We drove towards Mount Elbrus in a small car, the fading light quickly turning to night, the peaks dissolving into blackness. Up the Baksan Valley we wove, crossing and re-crossing the river as it rumbled beneath us. At one town, recently flooded, we stopped to buy tomatoes, bread and vodka (supper), and about an hour later wound into an ever-tighter valleyhead until we reached the town of Terskol. The mountain air was freezing, but bracing — and anything was better than Moscow’s fetid air.

We found my room in the hotel, Oleg sourced some knives, plates and glasses, and we settled down amid the flock wallpaper. We joked that I was the only guest. Later, when the management refused to turn the hot water or heating on since they couldn’t justify the expense, this wasn’t so funny.

After travelling, there are always a few moments that stick to the quicksand of one’s memories. There they cling, to be pocketed, before they merge into the melee of the past. The next morning was one of those.

Since I’d arrived at night, I had no idea what to expect of Terskol. I woke early, and before my solo breakfast (which was more like a three-course meal), I escaped the hotel compound. Along the road, a herd of cows filed by, nonchalantly grazing at the grassy fringes. A few locals stared at me. The air was so delicious and crisp. I wandered over to the milky river, and sat on a boulder at what felt like the heart of the valley. The slopes rose in shades of tilled fields, before giving way to pine and Nordmann fir (a beautiful tree which can reach 60 metres). Deciduous and evergreen species danced in polychromatic juxtaposition. Above the forested slopes, the cliffs were a stark, lunar grey, riven by scouring rivers and etched with the occasional waterfall. Yet higher loured snow-capped peaks. To the west loomed the behemoth Mount Donguzarun, an impossibly large glacier teetering on its top lip, its near-vertical sides a fretwork of dark volcanic stone and suspended snow.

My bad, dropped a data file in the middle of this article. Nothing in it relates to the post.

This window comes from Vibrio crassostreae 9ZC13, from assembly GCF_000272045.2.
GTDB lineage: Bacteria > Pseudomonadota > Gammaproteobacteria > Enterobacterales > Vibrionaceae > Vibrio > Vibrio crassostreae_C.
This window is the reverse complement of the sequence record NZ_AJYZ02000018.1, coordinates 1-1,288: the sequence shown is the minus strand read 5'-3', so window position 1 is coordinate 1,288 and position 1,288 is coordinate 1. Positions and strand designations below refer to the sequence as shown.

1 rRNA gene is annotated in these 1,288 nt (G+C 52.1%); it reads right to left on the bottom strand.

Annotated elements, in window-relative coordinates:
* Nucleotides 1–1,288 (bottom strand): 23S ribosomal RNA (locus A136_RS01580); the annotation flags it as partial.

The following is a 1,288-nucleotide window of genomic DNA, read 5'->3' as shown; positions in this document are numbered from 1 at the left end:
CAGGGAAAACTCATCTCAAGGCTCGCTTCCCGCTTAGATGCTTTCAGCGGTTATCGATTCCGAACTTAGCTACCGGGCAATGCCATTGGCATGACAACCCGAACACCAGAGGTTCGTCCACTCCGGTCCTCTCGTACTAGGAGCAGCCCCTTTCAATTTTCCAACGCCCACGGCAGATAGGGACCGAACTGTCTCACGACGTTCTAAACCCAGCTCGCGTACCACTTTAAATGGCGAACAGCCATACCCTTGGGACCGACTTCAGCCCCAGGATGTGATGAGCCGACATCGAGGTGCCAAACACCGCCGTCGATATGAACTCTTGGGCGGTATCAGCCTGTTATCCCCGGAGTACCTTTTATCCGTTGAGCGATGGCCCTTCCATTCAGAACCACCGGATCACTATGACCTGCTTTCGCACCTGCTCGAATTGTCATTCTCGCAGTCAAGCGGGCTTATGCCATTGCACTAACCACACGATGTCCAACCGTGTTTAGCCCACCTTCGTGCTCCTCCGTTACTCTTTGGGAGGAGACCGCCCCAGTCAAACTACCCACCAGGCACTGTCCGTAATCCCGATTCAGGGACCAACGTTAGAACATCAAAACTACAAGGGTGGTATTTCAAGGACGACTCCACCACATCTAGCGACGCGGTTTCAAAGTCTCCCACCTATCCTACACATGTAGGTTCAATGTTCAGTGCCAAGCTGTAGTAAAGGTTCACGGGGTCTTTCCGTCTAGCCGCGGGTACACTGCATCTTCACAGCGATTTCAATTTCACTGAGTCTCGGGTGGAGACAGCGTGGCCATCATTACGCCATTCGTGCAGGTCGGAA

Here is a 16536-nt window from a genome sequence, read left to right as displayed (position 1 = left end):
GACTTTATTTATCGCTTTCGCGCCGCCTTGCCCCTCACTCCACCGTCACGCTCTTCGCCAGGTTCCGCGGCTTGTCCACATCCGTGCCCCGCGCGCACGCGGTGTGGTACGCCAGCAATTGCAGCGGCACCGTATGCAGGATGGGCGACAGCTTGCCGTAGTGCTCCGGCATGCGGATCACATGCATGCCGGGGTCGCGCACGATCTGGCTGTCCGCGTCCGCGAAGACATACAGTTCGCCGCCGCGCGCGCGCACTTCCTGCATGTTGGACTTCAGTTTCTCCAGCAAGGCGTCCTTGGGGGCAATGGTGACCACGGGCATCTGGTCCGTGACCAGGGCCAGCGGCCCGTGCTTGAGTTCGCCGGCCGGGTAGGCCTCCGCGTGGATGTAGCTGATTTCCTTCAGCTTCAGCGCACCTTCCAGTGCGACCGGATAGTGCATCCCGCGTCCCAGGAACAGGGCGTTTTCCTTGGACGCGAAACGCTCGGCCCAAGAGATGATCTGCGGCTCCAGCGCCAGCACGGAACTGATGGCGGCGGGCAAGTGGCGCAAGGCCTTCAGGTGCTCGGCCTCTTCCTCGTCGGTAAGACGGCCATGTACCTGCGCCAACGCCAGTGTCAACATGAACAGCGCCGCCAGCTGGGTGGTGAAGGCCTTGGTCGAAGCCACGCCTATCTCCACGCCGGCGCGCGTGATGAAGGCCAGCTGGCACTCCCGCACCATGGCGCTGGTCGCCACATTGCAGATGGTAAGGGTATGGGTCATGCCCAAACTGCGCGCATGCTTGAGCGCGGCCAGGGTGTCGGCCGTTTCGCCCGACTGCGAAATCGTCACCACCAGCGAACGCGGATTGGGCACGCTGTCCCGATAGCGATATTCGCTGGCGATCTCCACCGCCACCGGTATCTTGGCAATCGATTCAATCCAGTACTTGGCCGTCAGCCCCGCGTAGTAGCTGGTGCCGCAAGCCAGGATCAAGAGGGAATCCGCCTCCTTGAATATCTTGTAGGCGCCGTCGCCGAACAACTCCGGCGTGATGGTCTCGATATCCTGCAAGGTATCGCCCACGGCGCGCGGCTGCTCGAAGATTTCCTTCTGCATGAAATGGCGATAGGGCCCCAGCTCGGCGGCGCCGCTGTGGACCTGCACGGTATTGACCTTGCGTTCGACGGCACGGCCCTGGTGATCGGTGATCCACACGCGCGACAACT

Oleg came to fetch me, and we began our research of the area.

For one of our lunches, we visited a restaurant run by a woman called Auntie Vala. We ate in a room washed a sickly green, sitting on tatty, brownish sofas at a table draped with a lacy throw. Posters of Korean or Japanese girls incongruously smiled from the walls. A pathos-seeped mother-and-child poster adorned the fridge.

Vala had a dew-drop nose and a high, quite mobile brow that sat on her wiry, inky eyebrows. A faint moustache skulked beneath the shadow of her nose, while her eyes were quick and sable black. She wore pendulous gold earrings. Wisps of grey hair feathered out from beneath her headscarf. Looking at her figure, swathed in layer upon layer of moth-eaten clothes, it was impossible to distinguish the end of her breasts and the beginning of her belly.

She served up plate upon plate of local fare: shashlyk (kebab), lamb soup called shchorpa, bliny pancakes, and a floury, fatty bread called pichin. The dish she was most proud of though, was ayran, a yoghurt. That’s how her people had survived the deportations she said. They had made ayran and lived, while many others had perished.